I suspect it’s the money. Not only will a Democratic contender not be able to approach the BILLION dollars that Obama will raise but other party members will say, “We don’t want the president utilizing resources on a primary challenge. We want to focus on the Republicans in 2012.”

    As a result, again I won’t participate in the process. Choosing the lesser of two evils is still choosing evil. I predict record low turnout.

    This furthers the trend in politics. It’s not about what’s best. It’s about beating the other party.

  2. says

    Henry (and Mano)- I generally agree that the Democrats are not sticking up for us and progressive policy. I don’t like voting for that. Why do I keep voting for them? Because I am also voting for the Supreme Court. An entire branch of Govt. which has the power to change the law in ways that lasts for generations or maybe centuries. Thanks to everyone who may have bowed out and let Bush add Alito and Roberts, I am now considering getting my tubes tied.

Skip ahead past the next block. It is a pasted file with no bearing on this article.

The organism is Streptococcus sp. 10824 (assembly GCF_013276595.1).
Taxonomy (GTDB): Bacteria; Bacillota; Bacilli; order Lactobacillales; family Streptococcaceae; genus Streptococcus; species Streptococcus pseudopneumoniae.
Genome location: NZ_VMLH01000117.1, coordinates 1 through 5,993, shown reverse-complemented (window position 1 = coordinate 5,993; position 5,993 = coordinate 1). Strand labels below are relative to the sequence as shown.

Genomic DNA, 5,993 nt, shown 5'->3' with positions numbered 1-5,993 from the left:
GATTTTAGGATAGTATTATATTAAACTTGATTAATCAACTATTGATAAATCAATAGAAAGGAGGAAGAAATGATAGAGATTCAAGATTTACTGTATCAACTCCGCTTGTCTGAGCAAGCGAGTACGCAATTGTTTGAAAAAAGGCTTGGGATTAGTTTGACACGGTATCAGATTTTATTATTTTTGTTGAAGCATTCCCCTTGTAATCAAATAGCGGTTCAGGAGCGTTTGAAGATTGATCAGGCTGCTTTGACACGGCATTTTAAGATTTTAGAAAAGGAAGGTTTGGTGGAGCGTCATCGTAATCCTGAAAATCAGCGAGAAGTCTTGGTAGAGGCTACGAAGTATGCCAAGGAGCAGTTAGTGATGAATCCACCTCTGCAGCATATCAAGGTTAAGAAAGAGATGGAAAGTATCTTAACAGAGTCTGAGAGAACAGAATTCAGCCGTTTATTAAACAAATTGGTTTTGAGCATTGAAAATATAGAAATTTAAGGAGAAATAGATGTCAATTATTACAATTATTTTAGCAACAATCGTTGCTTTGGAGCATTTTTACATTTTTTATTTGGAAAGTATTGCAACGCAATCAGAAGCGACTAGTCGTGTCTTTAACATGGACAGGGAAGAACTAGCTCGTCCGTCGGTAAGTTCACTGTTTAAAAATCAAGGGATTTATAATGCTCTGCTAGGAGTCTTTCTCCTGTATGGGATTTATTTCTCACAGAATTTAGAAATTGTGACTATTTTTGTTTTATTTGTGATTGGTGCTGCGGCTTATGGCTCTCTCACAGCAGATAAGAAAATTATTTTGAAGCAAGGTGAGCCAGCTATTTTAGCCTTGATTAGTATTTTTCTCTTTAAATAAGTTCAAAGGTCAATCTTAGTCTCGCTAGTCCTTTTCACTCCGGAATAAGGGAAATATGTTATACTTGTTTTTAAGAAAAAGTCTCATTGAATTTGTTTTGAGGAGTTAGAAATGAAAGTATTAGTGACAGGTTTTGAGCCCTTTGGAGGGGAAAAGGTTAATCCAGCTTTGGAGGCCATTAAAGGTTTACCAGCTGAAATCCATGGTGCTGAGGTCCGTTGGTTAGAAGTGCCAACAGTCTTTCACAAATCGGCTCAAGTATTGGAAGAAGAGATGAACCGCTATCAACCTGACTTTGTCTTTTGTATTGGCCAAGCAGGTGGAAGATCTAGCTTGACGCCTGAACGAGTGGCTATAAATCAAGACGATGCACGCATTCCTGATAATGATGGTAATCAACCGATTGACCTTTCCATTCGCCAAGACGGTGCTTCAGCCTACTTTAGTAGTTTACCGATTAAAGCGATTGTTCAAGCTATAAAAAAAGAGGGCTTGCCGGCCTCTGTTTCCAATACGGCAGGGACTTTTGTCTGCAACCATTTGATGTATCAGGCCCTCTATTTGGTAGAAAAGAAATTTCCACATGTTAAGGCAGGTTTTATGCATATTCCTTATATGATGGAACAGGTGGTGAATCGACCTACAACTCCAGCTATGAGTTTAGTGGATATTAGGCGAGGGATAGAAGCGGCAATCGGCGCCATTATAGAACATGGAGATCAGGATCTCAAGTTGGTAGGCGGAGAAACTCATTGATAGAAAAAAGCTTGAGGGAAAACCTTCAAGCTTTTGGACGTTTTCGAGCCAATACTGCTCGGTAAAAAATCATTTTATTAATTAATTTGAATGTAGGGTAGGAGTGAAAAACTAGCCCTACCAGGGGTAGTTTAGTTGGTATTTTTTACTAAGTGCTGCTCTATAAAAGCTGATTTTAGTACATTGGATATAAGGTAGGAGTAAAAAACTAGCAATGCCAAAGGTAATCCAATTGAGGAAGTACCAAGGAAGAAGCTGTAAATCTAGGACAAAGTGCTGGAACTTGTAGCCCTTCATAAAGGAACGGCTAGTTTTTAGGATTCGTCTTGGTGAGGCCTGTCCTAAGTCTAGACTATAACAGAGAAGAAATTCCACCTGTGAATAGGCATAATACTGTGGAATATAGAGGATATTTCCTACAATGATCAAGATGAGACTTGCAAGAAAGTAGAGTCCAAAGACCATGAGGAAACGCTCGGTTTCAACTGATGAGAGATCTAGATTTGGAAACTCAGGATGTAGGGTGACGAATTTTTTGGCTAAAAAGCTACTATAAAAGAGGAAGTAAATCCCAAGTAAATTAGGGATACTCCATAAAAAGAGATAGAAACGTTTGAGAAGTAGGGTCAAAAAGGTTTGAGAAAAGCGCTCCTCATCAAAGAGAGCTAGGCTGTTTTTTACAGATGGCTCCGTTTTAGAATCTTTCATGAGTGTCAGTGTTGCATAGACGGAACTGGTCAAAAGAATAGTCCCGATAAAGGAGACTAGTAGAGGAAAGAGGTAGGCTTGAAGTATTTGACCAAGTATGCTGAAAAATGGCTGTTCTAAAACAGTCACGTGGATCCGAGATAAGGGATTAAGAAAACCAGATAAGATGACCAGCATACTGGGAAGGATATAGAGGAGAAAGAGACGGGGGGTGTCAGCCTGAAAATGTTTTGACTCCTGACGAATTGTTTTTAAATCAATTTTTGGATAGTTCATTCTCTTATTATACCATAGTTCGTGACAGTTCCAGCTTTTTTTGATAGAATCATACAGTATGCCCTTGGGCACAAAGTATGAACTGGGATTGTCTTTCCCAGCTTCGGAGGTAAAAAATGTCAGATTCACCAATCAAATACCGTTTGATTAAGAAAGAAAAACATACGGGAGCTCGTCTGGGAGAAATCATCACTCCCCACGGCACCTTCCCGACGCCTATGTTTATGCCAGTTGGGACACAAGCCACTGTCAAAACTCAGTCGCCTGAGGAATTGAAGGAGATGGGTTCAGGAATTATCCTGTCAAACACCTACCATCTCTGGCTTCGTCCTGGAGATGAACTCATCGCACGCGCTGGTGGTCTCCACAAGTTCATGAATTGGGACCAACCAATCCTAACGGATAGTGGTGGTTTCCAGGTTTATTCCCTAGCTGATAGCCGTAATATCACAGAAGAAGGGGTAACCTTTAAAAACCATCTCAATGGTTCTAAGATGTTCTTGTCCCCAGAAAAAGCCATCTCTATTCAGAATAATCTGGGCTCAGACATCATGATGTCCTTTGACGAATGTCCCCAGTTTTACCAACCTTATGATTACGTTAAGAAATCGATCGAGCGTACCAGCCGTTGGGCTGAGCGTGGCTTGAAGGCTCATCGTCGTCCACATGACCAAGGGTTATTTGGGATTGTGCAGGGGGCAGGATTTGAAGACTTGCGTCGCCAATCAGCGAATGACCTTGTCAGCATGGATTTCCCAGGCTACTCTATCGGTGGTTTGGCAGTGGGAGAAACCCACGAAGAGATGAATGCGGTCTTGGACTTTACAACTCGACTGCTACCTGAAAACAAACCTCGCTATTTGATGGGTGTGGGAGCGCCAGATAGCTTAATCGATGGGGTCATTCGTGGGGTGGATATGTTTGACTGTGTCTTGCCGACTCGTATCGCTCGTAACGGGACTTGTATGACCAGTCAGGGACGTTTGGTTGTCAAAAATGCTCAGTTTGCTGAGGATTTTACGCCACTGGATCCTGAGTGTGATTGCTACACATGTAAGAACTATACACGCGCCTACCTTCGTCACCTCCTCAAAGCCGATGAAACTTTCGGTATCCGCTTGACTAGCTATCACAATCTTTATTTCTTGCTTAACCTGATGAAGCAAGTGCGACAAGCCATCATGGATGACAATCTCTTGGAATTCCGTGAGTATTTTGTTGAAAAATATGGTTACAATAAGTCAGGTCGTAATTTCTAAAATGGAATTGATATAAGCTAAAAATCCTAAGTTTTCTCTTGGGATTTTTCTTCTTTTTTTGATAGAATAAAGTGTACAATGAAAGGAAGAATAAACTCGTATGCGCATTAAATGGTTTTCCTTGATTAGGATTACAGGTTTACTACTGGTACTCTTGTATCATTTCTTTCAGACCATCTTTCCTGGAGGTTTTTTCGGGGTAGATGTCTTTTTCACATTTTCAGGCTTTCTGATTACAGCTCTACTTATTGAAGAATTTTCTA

Many states are enacting all kinds of crazy anti-abortion laws because they know if challenged, Roe vs. Wade could be overturned. No birth control is 100% reliable and it’s either get my tubes tied (even getting your tubes tied isn’t a fail safe) or research if I could get an abortion in Canada. I have the money to do that, many people live no where near Canada, couldn’t get there, nor could they pay for it. I’d better get a passport.
    Crazification is correct. I am terrified of that 27%. They always vote and they are loud. I’m open to suggested alternatives on how to stop them.

  3. Hal says

    “Because I am also voting for the Supreme Court.”

    Exactly right. I’m as disappointed in Obama as the next person for all his following the Bush precedents. But his supreme court appointments will be different from any republican’s appointments. That’s the prize to keep one’s eyes on.

  4. says

    @Hal -- couldn’t have said it better myself. It’s not all about the man in the spotlight…you have to consider the entire system that’s put into place.